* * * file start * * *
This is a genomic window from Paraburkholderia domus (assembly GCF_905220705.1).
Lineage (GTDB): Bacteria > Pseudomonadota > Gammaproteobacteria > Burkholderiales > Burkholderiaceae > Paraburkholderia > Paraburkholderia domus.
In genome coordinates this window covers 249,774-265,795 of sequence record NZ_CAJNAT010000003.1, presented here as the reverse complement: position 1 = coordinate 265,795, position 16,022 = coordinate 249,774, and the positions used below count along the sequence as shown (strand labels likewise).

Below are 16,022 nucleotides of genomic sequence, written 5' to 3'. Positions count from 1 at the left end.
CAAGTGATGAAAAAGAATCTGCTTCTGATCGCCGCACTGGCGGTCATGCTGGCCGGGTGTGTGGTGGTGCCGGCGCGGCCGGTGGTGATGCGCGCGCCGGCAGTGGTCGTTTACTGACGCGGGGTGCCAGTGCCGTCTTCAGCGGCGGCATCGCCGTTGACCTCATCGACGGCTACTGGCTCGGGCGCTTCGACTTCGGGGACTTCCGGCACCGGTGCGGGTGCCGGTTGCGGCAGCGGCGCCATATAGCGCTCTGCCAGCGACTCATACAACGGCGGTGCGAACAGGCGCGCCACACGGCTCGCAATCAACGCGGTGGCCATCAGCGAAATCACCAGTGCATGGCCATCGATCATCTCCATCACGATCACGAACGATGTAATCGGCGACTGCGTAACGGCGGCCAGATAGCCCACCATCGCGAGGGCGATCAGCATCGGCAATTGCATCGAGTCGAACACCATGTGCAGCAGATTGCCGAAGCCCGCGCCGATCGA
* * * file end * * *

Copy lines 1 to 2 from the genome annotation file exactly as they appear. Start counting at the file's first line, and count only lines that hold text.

This is a genomic window from Paraburkholderia domus (assembly GCF_905220705.1).
Lineage (GTDB): Bacteria > Pseudomonadota > Gammaproteobacteria > Burkholderiales > Burkholderiaceae > Paraburkholderia > Paraburkholderia domus.